Similarities Between tNK-Cells and Other Immune Cell Subsets

tNK-cells bear resemblance to many different types of immune cells. Due to the aforementioned lack of a clear definition for these cells, they are often incorrectly grouped with other immune cell types in the literature. Therefore, it is important to draw clear distinctions between tNK-cells and similar cell types, such as natural killer T (NKT) cells, γδ T-cells, and mucosal-associated invariant T-cells (MAIT cells).

NKT-cells are conventionally described as T-cells that recognize lipid antigens presented by the CD1d molecule.36,37 There are two subsets of CD1d-restricted NKT-cells: the more commonly known type I invariant NKT (iNKT) cells, which express an invariant Vα24Jα18 chain on their surface in humans, and type II NKT-cells, which are more abundant and express diverse TCR-α and TCR-β chains.36,37 Both subsets, which arise in the thymus from double positive (DP) thymocytes or natural killer cell progenitor (NKP) cells, express markers commonly associated with NK-cells and can be activated either through their TCR or through NK-cell-like mechanisms.27,36 Their phenotypic similarities may confound identification of true tNK-cells;6,23,36 a recent publication even referred to these cells as ‘CD1d-restricted tNK-cells’.38 An alternative, albeit lesser-known subset of NKT-cells termed NKT-like cells also exist. These cells are CD3+CD56+, are not CD1d restricted, are more abundant in PB than their CD1d-restricted counterparts, secrete many cytokines, and mediate MHC-I restricted and unrestricted mechanisms of cytotoxicity.36,39,40 Despite many phenotypic and functional similarities, a key distinguishing feature is the presence of a TCR on the surface of the NKT subsets, marking them as distinct.39–42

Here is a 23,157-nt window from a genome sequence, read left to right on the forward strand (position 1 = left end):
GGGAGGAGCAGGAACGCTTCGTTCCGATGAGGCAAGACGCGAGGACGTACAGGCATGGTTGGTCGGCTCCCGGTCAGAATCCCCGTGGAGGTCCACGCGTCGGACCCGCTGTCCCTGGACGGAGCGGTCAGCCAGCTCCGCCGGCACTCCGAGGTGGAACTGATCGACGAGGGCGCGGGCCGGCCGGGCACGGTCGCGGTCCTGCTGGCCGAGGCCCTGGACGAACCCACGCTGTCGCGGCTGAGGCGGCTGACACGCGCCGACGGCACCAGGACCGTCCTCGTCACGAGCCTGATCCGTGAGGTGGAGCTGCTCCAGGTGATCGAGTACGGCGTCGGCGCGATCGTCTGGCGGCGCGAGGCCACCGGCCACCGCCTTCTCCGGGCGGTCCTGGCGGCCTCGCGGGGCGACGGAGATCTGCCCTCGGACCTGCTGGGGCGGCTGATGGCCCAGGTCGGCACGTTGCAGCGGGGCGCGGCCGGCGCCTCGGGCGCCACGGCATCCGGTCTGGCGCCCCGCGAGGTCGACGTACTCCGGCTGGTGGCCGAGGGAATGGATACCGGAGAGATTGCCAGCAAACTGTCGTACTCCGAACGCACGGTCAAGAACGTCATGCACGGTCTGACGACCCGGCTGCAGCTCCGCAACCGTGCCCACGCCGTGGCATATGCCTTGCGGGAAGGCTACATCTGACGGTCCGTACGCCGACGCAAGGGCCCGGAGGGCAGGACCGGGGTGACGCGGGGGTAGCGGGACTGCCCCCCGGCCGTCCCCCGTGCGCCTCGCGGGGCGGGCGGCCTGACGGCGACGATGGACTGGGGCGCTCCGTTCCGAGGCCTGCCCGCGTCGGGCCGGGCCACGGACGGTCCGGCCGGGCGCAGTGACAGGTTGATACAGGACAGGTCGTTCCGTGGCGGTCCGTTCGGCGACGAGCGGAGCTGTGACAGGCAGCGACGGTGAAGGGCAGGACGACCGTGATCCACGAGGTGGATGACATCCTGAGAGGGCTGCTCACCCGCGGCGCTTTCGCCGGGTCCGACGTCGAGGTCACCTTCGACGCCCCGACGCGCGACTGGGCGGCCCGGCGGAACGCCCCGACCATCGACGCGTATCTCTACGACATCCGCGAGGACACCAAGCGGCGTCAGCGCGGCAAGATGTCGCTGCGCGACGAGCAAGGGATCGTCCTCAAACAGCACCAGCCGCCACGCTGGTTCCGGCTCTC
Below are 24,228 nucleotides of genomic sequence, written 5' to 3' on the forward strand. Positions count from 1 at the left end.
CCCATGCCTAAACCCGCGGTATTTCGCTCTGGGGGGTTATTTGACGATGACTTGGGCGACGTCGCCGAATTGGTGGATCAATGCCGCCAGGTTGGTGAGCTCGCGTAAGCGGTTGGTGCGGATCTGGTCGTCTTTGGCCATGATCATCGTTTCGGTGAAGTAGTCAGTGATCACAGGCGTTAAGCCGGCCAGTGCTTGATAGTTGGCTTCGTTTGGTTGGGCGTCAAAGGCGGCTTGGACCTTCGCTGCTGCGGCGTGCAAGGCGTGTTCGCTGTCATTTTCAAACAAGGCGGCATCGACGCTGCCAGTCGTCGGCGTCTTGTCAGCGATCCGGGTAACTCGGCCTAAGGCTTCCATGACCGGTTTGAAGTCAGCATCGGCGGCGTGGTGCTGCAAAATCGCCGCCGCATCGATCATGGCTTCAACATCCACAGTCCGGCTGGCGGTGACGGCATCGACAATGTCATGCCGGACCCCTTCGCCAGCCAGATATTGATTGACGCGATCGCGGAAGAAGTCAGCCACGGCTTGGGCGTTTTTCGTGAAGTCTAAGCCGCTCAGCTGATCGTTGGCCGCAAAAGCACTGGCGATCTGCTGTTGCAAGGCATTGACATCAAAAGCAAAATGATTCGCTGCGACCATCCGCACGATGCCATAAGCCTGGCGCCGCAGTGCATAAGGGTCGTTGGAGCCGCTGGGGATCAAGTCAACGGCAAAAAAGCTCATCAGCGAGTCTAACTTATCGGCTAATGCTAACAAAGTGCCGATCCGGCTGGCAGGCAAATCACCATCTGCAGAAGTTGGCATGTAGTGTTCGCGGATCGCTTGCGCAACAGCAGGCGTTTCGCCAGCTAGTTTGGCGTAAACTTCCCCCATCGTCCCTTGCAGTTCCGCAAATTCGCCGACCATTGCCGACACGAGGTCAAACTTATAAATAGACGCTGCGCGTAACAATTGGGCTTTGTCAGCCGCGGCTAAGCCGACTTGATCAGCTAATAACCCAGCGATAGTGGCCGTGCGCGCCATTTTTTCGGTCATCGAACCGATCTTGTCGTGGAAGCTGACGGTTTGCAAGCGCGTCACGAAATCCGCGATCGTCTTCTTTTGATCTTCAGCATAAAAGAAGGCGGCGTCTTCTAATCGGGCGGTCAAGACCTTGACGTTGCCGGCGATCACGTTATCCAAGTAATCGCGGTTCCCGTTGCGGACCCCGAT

γδ T-cells may also share resemblance to cNK or tNK-cells in their phenotype and function.43,44 Stewart et al refer to a γδ T-cell subset that express NK1.1 and CD127, alongside low TCR-γδ expression, as ‘NK-like γδ T-cells’. Indeed, the intracellular expression of CD3 in human tNK-cells, as well as rearrangements to TCR-γ and some TCR-δ genes in murine tNK-cells, suggest a relationship between γδ T-cells and tNK-cells.10,11,25,45 However, Ribeiro et al described different enzymatic requirements of the two subsets during development, and reported only low levels of TCR-γ rearrangements in murine tNK-cells.24 Ultimately, although the presence of TCR-γδ clearly distinguishes them from tNK-cells, the relationship between these two cell types remains unclear, and should be further investigated.

MAIT cells, which also develop in the thymus, are abundant in both mucosal and non-mucosal tissues in humans.46,47 These innate-like T-cells can be activated through TCR-dependent and -independent mechanisms, belonging to the T-cell subset that recognize antigens presented though MHC-related molecule 1 (MR1).46,47 Although innate-like in their function and despite expression of some similar markers such as NKG2D and NKp46, the presence of TCR chains – namely, Vα7.2-Jα33 combined with Vβ2 or Vβ13 chains – on the surface of MAIT cells distinguishes them from tNK-cells.46,47